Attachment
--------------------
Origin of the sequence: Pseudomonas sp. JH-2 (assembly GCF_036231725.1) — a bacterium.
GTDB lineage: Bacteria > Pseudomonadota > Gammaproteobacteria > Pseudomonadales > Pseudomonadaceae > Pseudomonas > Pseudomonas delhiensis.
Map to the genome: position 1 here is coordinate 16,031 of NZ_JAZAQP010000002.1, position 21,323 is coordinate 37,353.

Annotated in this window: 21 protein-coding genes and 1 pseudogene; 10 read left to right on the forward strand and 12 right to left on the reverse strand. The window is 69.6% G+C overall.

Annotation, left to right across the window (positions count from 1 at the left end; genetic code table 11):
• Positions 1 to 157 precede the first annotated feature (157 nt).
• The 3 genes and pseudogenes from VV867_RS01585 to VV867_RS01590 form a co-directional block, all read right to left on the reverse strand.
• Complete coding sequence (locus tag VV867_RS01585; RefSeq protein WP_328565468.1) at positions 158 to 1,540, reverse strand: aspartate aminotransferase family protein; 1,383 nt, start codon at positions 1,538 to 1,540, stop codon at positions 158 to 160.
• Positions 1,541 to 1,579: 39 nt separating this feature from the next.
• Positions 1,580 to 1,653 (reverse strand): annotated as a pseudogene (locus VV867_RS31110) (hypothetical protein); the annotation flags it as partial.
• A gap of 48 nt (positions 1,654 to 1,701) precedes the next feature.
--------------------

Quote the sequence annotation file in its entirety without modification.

Origin of the sequence: Pseudomonas sp. JH-2 (assembly GCF_036231725.1) — a bacterium.
GTDB lineage: Bacteria > Pseudomonadota > Gammaproteobacteria > Pseudomonadales > Pseudomonadaceae > Pseudomonas > Pseudomonas delhiensis.
Map to the genome: position 1 here is coordinate 16,031 of NZ_JAZAQP010000002.1, position 21,323 is coordinate 37,353.

Annotated in this window: 21 protein-coding genes and 1 pseudogene; 10 read left to right on the forward strand and 12 right to left on the reverse strand. The window is 69.6% G+C overall.

Annotation, left to right across the window (positions count from 1 at the left end; genetic code table 11):
• Positions 1 to 157 precede the first annotated feature (157 nt).
• The 3 genes and pseudogenes from VV867_RS01585 to VV867_RS01590 form a co-directional block, all read right to left on the reverse strand.
• Complete coding sequence (locus tag VV867_RS01585; RefSeq protein WP_328565468.1) at positions 158 to 1,540, reverse strand: aspartate aminotransferase family protein; 1,383 nt, start codon at positions 1,538 to 1,540, stop codon at positions 158 to 160.
• Positions 1,541 to 1,579: 39 nt separating this feature from the next.
• Positions 1,580 to 1,653 (reverse strand): annotated as a pseudogene (locus VV867_RS31110) (hypothetical protein); the annotation flags it as partial.
• A gap of 48 nt (positions 1,654 to 1,701) precedes the next feature.